palettes that include only primary colors.
And then there are the picture books of Eric Carle and Lois Ehlert. Clever and beautifully illustrated with cut and torn paper, they are a treat for kids and the adults who read with them.
All in the Family
Lately I’ve been struck by the frantic pace of life. Some folks are complaining about being overloaded; most simply look tired. Meanwhile, I feel increasingly compelled to help people rest in God’s presence.
Afew years ago, we designed a worship service for the first Sunday of Advent to introduce and explain the general themes of the season, including the lighting of Advent candles. In past years, the latter had received cursory attention, consisting of a short Bible reading followed by the lighting of the corresponding candle. I saw value in giving the Advent candle themes more attention, perhaps by “illuminating” their meanings (hope, love, joy, peace) visually. We decided to create a banner for each Advent candle.
This dramatic reading was written to show how the announcement of a coming Savior fit snugly into the history and expectations of God’s
people, how the Lord Almighty is a God of justice who watches over the needy, and how this God will be manifest in Jesus.
Forty or fifty years ago, there wasn’t much question of what you’d find when opening a hymnal: congregational songs displayed in four-part harmony. Glorious SATB! There is nothing like the sound of a congregation raising its praise in a robust balance of soprano, alto, tenor, and bass. Many of the best singing congregations in Reformed, Mennonite, and Lutheran traditions don’t even need the support of an organ or piano to complete their harmonies.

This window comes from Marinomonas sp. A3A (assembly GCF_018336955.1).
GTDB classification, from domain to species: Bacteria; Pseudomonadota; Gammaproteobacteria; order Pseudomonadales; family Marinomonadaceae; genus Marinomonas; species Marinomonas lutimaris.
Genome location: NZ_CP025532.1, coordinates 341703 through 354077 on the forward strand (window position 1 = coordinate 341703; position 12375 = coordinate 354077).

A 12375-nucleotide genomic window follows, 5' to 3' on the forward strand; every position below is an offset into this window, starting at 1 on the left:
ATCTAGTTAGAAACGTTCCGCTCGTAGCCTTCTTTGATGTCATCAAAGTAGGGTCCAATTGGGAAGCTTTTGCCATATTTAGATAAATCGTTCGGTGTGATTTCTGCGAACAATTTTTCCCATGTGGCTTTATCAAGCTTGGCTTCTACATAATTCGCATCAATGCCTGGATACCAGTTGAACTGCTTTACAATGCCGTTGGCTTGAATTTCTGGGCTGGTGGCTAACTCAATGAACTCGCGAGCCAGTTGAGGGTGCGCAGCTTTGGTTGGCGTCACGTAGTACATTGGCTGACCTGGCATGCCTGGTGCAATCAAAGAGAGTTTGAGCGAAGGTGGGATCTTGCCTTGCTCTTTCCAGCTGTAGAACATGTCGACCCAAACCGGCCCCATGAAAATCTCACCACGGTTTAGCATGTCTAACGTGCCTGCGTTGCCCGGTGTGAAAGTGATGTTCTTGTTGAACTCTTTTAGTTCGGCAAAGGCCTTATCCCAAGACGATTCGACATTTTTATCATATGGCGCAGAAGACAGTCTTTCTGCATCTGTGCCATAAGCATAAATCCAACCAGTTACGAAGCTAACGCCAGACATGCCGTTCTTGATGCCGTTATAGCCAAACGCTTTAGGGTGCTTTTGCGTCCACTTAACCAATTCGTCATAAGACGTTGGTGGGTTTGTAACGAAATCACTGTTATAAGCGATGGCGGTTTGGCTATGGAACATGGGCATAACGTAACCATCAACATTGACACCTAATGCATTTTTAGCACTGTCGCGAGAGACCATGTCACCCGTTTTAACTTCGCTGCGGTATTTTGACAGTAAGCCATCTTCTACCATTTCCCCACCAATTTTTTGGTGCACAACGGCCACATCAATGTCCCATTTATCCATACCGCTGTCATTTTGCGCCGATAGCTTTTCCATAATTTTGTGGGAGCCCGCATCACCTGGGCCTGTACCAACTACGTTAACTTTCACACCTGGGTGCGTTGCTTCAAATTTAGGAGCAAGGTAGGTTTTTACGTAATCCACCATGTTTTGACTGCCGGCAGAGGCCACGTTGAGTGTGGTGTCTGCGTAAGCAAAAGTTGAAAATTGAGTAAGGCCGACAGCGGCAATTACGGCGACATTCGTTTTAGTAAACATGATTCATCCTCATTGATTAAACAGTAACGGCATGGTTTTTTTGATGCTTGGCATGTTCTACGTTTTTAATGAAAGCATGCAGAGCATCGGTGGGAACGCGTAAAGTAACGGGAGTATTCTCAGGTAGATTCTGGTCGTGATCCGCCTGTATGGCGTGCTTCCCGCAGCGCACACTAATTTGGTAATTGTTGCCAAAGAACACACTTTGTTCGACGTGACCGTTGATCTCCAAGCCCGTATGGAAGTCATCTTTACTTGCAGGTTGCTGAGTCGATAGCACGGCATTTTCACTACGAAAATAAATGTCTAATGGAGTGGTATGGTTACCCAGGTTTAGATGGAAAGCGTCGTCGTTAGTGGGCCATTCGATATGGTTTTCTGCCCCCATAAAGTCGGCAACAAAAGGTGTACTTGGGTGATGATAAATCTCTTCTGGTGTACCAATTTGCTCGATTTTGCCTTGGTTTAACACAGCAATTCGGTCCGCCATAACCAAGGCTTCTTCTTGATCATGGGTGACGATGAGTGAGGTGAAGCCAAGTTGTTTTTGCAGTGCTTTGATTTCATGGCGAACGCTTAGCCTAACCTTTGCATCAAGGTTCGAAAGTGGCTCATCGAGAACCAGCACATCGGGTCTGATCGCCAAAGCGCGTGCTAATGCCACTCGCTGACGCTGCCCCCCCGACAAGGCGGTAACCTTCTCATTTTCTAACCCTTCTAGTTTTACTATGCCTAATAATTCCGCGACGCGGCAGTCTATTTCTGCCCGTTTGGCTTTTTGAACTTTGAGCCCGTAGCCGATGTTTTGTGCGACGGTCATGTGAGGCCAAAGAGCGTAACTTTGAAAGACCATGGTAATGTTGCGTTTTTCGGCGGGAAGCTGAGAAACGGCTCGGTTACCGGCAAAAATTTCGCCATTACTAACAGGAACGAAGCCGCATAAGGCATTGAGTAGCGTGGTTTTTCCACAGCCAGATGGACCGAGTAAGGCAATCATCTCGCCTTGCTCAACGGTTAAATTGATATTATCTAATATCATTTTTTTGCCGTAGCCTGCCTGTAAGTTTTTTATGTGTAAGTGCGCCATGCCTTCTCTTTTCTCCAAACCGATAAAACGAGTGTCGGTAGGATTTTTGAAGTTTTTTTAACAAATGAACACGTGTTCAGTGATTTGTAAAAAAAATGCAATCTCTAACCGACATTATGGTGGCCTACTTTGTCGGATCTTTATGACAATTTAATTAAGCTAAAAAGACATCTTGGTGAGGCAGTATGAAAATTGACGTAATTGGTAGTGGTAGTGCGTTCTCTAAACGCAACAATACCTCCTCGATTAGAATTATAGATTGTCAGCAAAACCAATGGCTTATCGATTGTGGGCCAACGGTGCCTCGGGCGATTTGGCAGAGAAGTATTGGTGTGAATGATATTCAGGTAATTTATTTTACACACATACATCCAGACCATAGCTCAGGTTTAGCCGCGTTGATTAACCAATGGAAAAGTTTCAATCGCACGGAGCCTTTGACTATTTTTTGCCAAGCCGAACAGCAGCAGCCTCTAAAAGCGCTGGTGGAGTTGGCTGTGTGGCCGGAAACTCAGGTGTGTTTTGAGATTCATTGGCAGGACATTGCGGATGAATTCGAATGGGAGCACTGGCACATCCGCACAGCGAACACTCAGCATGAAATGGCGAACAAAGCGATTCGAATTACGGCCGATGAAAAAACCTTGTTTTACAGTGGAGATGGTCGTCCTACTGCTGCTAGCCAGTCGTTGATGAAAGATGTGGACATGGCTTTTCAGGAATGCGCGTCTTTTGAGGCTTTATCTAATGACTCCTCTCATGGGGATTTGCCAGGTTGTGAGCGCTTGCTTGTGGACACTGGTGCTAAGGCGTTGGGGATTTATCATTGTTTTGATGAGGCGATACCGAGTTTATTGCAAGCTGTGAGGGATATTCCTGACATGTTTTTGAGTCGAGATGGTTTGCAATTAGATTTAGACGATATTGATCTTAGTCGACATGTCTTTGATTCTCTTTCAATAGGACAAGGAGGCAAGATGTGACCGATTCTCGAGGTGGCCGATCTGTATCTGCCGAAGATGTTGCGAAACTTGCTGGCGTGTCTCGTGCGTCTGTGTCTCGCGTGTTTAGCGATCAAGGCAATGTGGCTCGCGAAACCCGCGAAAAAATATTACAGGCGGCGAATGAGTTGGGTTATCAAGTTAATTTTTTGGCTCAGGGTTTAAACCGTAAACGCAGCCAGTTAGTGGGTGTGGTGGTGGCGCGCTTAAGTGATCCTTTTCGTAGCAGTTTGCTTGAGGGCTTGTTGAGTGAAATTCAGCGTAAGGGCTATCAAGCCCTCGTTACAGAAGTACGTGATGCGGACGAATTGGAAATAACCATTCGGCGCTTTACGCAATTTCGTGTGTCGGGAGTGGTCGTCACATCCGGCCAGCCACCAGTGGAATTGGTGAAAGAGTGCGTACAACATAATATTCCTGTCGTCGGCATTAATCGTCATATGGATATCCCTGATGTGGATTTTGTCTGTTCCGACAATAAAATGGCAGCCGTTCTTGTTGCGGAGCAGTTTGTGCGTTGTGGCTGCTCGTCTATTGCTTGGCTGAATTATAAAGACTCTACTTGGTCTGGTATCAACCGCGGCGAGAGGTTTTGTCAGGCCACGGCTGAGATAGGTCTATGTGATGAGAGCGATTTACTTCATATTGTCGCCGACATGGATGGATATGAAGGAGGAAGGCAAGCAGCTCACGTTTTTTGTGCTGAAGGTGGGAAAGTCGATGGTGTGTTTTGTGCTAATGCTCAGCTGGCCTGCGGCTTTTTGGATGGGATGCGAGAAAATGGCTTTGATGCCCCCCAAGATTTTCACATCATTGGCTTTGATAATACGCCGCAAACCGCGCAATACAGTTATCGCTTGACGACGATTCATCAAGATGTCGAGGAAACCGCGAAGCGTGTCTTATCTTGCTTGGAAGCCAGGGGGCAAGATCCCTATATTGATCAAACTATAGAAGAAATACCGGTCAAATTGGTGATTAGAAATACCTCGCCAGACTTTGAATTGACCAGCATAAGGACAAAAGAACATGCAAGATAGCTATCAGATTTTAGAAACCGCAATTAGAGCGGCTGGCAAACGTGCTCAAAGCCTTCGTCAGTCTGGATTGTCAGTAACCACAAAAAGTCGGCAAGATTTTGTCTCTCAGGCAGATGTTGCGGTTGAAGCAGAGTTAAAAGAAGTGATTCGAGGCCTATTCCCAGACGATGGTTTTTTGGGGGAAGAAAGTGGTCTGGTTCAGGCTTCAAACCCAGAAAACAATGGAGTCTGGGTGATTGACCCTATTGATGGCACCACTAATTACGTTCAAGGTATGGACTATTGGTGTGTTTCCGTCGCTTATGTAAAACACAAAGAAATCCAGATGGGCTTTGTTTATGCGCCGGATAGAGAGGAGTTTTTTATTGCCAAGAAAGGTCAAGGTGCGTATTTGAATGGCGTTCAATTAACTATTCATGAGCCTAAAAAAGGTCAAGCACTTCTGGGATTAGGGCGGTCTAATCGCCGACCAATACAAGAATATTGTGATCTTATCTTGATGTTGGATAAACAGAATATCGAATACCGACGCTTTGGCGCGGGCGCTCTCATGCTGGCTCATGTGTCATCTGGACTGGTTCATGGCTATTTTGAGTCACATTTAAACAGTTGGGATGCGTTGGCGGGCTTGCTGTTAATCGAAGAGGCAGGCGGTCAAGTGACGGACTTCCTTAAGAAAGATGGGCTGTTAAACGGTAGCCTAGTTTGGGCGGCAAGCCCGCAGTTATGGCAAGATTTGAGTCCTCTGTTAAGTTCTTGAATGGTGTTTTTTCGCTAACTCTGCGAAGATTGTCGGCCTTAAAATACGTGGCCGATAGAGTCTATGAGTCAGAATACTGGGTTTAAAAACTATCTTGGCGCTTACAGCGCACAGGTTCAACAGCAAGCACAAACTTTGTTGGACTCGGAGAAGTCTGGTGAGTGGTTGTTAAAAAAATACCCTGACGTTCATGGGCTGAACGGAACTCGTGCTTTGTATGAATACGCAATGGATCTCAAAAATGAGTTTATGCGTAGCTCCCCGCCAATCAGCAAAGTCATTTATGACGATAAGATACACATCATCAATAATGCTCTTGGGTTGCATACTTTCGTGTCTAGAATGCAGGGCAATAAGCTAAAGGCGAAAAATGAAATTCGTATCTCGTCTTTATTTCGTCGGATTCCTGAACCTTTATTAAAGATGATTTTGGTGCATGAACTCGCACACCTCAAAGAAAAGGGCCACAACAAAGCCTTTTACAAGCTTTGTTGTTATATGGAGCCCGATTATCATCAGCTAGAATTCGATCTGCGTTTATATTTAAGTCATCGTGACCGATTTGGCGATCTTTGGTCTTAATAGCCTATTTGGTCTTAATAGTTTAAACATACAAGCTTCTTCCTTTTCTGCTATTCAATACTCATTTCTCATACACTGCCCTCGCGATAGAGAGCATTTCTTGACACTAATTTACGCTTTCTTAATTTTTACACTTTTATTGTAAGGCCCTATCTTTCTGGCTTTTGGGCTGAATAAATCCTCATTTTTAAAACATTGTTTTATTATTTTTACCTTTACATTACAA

Discovering fresh worship music for Advent, Christmas, and Epiphanycan certainly be a challenge. In no other season is the pressure to singfamiliar songs so evident. And yet, in this season we are surrounded bywhat we already know. We hear the old Christmas strains on our commute,at Starbucks, and in the mall.
To help my faith community stay spiritually awake in December, I usetwo methods: creatively arranging old favorites and introducing newworld and modern songs. Here are a few suggestions for doing both.
I can’t imagine worship through the cycle of Advent, Christmas, and Epiphany without music. Through the centuries, composers and arrangers have offered the church a wealth of music that is consistent with the themes of worship for these seasons.
Note: The readers’ parts should be adapted to fit the “voice” and experience of the readers as well as the context in which this script is used.
[Violin plays through “O Come, O Come, Immanuel” CH 245, PH 9, PsH 328, SFL 123, SWM 81, TH 194, WR 154 one time.]
Reader 1: When I was a child, I had no patience for family reunions or for the drawn-out discussions about family genealogy that occurred over Sunday morning coffee at my grandfather’s house.
It’s coming, just like it always does, ready or not: the moment when the congregation becomes quiet and everyone’s eyes turn toward you. The moment when you take a deep breath and then do your best to unfold the mysteries of Scripture. The moment when you find out whether the sermon that seemed so compelling in your office can compete with this week’s episode of The Office.
Every preacher faces that pressure. But different preachers may take very different approaches.
This is the second of three letters from Tapescrew to his nephew Woodworm, in which he delights in the human tendency to resist dependence on “the Enemy.”
My dear Woodworm,
The following article, though not typical for Reformed Worship, is well worth spending some time on. Pastors, musicians, and worship planners alike can benefit from considering the pairing of text and tune and the challenges that arise from a plethora of choices. In addition, several denominations are in the process of developing new hymnbooks for congregational song. This series of articles provide a peek into some of the detailed discussions that take place when considering the pairing of texts and tunes.